Since April last year, I’ve been plunging again in the world of Web development.. and what fun it has been! In this series of posts, I’m going to summarize the stuff I’ve done last year in order to hop back on the train and I’ll describe what I’ve learned along the way.
At the time, I published two blog posts, which were my way of condensing my vision for an important project at work aiming to modernize the way we create Web applications by going towards a client-side architecture combined with RESTful Web Services on the back-end.
When I started looking back at how the Web platform had evolved during the 2012-2015 period, the main things I had on my mind were:
- mobile first & responsive web design
- client side Web application architecture (which I personally consider to be the part of Web 3.0 — seriously, why not?)
- the new specs that had reached broad support in modern Web browsers and were gaining a lot of traction
- the offline first idea that these specs made more realistic
I wanted to learn more about AngularJS, node.js, npm and sass but that was about it. I remember that at first, I had no precise idea yet about the build tool and the build steps that I wanted/needed… I hadn’t even heard about ES6 yet!
Since then, I’ve learned a ton about ES2015, TypeScript, module systems, module loaders, JS frameworks & the tooling around, front-end state management solutions, front-end build systems, project boilerplates, css style guides, quality assurance for front-end apps, unit & e2e testing libraries, … and the integration of it all…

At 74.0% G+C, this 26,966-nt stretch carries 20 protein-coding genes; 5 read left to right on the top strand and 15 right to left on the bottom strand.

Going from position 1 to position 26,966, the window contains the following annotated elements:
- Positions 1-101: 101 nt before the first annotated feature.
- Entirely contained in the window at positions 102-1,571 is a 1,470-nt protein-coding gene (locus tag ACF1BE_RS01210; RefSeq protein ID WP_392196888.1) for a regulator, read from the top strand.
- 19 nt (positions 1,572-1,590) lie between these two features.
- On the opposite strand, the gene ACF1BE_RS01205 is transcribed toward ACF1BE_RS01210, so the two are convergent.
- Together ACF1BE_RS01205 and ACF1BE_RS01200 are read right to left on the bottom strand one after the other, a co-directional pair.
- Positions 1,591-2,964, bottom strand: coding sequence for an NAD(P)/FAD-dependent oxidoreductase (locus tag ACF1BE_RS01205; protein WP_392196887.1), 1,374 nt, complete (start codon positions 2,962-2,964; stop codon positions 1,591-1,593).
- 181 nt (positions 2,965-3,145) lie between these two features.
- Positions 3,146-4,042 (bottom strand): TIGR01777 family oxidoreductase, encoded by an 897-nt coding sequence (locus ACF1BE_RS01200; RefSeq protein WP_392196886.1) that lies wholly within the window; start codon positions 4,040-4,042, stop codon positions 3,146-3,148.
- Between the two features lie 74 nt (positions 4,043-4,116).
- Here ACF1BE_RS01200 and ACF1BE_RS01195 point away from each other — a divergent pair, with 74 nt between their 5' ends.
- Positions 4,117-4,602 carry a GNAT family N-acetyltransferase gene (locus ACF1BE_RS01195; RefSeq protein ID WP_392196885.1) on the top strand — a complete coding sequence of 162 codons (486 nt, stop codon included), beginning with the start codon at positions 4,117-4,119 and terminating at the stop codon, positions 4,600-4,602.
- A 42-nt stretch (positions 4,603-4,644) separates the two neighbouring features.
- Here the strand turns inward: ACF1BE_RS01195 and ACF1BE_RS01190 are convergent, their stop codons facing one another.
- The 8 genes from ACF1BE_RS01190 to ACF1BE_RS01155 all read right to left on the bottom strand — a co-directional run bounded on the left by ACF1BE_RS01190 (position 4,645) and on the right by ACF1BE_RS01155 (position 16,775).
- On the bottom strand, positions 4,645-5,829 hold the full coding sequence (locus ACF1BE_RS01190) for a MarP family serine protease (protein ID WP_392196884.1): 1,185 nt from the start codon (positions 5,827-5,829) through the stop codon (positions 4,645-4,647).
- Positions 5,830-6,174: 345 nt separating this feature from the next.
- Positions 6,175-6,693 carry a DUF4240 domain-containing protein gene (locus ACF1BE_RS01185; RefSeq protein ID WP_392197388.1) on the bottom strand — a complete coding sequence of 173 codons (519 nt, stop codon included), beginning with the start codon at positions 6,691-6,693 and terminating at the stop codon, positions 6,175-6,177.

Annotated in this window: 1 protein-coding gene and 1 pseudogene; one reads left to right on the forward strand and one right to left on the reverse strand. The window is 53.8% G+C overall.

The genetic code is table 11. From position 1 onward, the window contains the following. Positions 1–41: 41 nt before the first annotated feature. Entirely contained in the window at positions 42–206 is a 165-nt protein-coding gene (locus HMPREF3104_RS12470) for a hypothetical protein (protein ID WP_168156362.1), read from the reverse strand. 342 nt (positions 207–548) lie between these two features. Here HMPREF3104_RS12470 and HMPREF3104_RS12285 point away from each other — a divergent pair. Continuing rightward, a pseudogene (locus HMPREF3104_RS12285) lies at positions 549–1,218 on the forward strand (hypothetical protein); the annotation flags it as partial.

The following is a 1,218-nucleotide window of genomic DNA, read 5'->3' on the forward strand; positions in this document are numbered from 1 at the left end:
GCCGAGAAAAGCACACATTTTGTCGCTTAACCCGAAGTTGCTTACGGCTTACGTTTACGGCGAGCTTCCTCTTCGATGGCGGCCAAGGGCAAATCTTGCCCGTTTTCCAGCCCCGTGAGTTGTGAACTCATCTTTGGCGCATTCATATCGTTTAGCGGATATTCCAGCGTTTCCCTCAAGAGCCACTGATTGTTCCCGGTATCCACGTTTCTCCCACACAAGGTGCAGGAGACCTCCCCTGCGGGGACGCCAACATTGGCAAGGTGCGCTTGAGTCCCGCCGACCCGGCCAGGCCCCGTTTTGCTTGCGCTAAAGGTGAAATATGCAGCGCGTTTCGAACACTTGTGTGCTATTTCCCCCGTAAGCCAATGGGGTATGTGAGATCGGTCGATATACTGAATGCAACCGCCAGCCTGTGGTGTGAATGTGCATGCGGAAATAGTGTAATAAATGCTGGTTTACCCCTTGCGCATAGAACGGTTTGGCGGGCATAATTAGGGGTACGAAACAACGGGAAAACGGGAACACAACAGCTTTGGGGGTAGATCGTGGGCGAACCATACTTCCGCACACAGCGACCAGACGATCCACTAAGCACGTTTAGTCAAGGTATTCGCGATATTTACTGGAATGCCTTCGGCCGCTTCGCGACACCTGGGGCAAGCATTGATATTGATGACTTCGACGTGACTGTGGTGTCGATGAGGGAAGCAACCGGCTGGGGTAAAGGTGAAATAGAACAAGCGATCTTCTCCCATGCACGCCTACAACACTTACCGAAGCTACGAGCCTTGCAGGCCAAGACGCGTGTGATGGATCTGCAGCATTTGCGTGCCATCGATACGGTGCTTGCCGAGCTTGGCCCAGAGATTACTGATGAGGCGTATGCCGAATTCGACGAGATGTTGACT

The funny thing is that… I failed to deliver.
Initially, my personal goal was to create a responsive client-side Web app exploiting the RESTful API of my WordPress installation to replace my current theme, but I changed my mind along the way… So far, my site hasn’t changed one bit. I did improve some things though, but that was more around security than anything else.
So what made me change my mind and where did I spend my time?
At first, I was concentrated on the task at hand and I looked at how the HTML5 boilerplate had evolved as I knew that it was one of the best starting points around for creating modern Web apps. My idea was simple: use HTML5 boilerplate or InitializR to get ModernizR… and add some good old script tags… :p
I started with HTML5 boilerplate, but shortly after, I stumbled upon Web Starter Kit which was fresh out of Google’s oven, was based on HTML5 boilerplate and had some really cool features.
It came out of the box with a nice build which included support for JSCS (JS code style), JSHint (JS code quality), autoprefixing, BrowserSync (if you don’t know that one, DO check it out!), sass and ES6 (that was still the name at that point) with the help of Babel, …
I really liked their setup and decided to use it as basis for my project; and that’s where my trajectory deviated :)
Given that I’m quite curious, I spent a while deconstructing Web Starter Kit’s build so that I could really understand what made it tick. That made me discover npm, gulp and the whole ecosystem of gulp plugins.
I really enjoyed doing so as it has helped me better grasp the necessary build steps for modern Web apps:
- transpile code (ts->js, sass->css, …)
- check quality
- check style
- create a production build (bundle, minify, mangle, …)
- execute unit tests
- execute end to end tests
I also took a glance at Angular 2 which was still in alpha state. It looked interesting but I believed that it would never be ready in time for our project at work (and it wasn’t). Still, I did spend a few days toying around with the alpha just to get to understand the basic principles.. and I must say that I really really loved what I saw!
That quick research spike also made me discover TypeScript.